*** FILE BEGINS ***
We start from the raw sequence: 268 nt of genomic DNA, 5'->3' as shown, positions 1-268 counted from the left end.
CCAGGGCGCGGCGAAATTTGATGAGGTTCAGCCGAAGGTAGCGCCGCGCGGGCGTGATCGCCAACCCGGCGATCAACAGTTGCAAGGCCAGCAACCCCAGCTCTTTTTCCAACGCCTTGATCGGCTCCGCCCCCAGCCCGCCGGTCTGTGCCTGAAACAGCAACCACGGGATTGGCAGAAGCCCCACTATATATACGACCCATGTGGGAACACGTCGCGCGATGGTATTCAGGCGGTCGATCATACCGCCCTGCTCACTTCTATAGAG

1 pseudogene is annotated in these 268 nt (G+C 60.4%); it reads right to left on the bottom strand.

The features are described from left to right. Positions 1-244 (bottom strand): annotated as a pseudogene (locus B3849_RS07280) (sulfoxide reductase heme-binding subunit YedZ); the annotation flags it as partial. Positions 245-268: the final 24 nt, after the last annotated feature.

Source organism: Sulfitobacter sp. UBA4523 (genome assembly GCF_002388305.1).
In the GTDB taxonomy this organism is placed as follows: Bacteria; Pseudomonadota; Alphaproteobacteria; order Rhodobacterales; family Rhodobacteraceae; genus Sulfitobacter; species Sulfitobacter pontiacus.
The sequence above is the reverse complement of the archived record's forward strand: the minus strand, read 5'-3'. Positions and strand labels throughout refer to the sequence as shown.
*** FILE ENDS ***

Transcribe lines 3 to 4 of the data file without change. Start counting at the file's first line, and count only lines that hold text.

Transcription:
1 pseudogene is annotated in these 268 nt (G+C 60.4%); it reads right to left on the bottom strand.

The features are described from left to right. Positions 1-244 (bottom strand): annotated as a pseudogene (locus B3849_RS07280) (sulfoxide reductase heme-binding subunit YedZ); the annotation flags it as partial. Positions 245-268: the final 24 nt, after the last annotated feature.